What is OpenSea?
Founded in December 2017, OpenSea was the first DeFi NFT marketplace that allowed buyers and sellers to easily sell on their platform. Since the beginning, co-founders Devin Finzer and Alex Atallah have continually worked to create a platform that is trusted by many. The platform has grown into the largest platform where collectors can purchase digital items and is widely regarded as the best NFT marketplace. In fact, OpenSea sold $3.4 billion worth of assets in August 2021.
The founders were inspired by the release of CryptoKitties and passionately networked with people in early NFT Discord servers to learn what the community wanted in a platform. Their UI is easy to use, allowing potential collectors to filter through their database of 34 million+ digital assets. Categories include the type of asset (domains, metaverse, GIFs), artists (Beeple, Jose Delbo), and specific collections (Mutant Ape Yacht Club, CryptoPunks, Meebits).
Open originally ran on the Ethereum blockchain alone but has included utilization on both Polygon and Klatyn. The market allows users to buy and sell NFTs through smart contracts through blockchain technology.
What is Foundation?
Founded in 2020, Foundation is a DeFi NFT marketplace that prides itself in being a curator of fine digital art. Operating more like an art gallery, the company is particular about which artists with whom they choose to work, only inviting a few new NFT artists to create digital assets for them each month. Notable artists that work with Foundation include Pak, Kevin Roose, and Jack Butcher.
The platform operates as an auction house. When an artist mints an image, video, or virtual world, they will set a reserve price on the asset. After a potential buyer bids the minimum price or more for the item, it will automatically be placed in a 24-hour auction. If a bid is made within the last 15 minutes, the timer will reset to 15 minutes indefinitely until no further bids are made.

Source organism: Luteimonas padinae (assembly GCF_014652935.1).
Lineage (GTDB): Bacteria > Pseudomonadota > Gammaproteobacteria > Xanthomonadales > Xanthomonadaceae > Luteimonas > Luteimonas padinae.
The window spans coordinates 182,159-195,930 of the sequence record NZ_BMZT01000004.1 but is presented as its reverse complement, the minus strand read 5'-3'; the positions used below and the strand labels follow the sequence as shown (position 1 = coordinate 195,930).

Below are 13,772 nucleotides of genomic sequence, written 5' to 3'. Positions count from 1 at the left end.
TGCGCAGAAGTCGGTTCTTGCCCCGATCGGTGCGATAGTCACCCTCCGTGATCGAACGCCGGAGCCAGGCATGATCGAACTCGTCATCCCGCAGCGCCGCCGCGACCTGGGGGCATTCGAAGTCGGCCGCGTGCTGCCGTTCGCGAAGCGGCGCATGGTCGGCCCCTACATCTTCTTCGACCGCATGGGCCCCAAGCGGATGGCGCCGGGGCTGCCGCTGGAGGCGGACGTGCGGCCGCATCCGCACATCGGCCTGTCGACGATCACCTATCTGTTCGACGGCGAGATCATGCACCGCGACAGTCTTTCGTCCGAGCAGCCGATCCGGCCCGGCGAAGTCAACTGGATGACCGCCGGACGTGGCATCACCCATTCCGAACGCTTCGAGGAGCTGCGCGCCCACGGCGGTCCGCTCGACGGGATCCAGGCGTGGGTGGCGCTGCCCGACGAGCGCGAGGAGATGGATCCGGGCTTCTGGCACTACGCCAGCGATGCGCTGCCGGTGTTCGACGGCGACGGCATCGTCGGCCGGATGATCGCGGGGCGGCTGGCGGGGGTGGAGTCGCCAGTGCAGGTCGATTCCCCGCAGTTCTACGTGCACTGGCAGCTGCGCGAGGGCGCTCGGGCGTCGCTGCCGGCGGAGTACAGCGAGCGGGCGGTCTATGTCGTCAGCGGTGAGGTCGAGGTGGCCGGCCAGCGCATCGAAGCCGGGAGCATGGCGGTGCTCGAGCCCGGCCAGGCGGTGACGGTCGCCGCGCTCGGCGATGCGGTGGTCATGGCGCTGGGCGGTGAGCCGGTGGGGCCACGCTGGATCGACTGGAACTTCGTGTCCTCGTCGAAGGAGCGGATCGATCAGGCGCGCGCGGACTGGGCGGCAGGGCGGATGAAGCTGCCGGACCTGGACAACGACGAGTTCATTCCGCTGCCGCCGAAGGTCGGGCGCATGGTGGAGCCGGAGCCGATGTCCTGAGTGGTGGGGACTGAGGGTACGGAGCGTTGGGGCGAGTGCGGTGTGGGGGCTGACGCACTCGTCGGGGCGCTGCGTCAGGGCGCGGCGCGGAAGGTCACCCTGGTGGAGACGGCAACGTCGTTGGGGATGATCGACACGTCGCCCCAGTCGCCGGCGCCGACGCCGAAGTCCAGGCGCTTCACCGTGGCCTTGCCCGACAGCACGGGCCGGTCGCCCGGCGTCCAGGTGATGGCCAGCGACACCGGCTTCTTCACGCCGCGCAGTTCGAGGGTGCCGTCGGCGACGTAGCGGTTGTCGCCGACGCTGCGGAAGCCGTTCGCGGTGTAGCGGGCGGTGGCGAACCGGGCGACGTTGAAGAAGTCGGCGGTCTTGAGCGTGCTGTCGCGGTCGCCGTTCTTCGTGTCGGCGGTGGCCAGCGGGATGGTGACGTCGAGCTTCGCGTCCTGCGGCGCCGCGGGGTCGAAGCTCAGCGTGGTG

In order to sell their own crypto art on the platform, artists will need to be invited by a current creator on the platform. Many people fill out the invite form on the website in the hope that they will be picked next.
Similar to other gallery-style NFT marketplaces (such as SuperRare and KnownOrigin), Foundation takes a 15% commission on all primary sales on the platform. They also track the smart contracts on the Ethereum blockchain to ensure that artists will receive 10% in royalties on all secondary sales.
OpenSea vs Foundation: Audience
Not only was OpenSea the first NFT platform that served as a market, but it is also the largest. The platform boasts an inventory of more than 34 million NFTs that can be bought, sold, or traded. They have a huge community of loyal supporters that began to follow them in grassroots Discord servers in 2017.
On the other hand, Foundation has cultivated a platform that is more akin to an art gallery or auction house (such as Christie’s, Nifty Gateway, MakersPlace, or SuperRare). The artworks they display are unique to the platform. New creators can only find their way onto the platform through an invite, creating an atmosphere that is more exclusive.